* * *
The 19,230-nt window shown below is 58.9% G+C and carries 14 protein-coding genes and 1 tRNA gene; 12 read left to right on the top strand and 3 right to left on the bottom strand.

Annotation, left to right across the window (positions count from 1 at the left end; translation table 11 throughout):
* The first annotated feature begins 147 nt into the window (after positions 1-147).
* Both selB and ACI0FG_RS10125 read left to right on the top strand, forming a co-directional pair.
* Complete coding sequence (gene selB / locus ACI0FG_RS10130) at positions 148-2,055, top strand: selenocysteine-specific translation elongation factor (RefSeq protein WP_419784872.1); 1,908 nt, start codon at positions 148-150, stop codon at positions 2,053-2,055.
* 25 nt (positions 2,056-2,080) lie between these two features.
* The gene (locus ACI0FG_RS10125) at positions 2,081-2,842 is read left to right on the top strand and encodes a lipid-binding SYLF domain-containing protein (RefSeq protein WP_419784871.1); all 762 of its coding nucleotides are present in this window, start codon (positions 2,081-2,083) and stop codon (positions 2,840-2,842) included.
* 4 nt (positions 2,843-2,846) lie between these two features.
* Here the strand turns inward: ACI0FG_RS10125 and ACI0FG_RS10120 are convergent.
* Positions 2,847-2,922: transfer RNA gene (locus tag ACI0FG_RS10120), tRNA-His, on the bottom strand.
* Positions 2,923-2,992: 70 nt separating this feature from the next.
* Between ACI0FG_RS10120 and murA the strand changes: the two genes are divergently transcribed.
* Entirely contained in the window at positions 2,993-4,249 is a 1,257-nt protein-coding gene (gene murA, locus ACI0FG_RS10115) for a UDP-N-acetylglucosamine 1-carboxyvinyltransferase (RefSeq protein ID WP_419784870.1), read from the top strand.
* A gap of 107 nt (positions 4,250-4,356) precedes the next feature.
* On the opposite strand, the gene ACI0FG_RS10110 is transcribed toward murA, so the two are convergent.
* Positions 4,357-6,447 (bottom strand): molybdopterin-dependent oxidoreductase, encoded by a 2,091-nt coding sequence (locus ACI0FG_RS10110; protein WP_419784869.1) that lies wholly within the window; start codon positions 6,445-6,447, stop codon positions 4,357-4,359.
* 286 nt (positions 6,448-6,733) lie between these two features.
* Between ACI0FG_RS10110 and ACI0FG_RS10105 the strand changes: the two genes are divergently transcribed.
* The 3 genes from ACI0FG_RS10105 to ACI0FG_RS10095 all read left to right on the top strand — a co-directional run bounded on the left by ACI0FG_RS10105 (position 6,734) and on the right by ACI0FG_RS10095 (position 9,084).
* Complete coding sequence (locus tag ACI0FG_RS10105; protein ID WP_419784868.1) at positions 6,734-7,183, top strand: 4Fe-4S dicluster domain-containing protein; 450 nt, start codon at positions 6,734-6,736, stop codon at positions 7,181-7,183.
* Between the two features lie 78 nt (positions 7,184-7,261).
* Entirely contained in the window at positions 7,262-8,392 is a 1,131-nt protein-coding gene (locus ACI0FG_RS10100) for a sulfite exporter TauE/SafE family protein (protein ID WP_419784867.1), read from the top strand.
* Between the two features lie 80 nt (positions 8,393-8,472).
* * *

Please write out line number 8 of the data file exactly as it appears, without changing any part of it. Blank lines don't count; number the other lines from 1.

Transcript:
* 4 nt (positions 2,843-2,846) lie between these two features.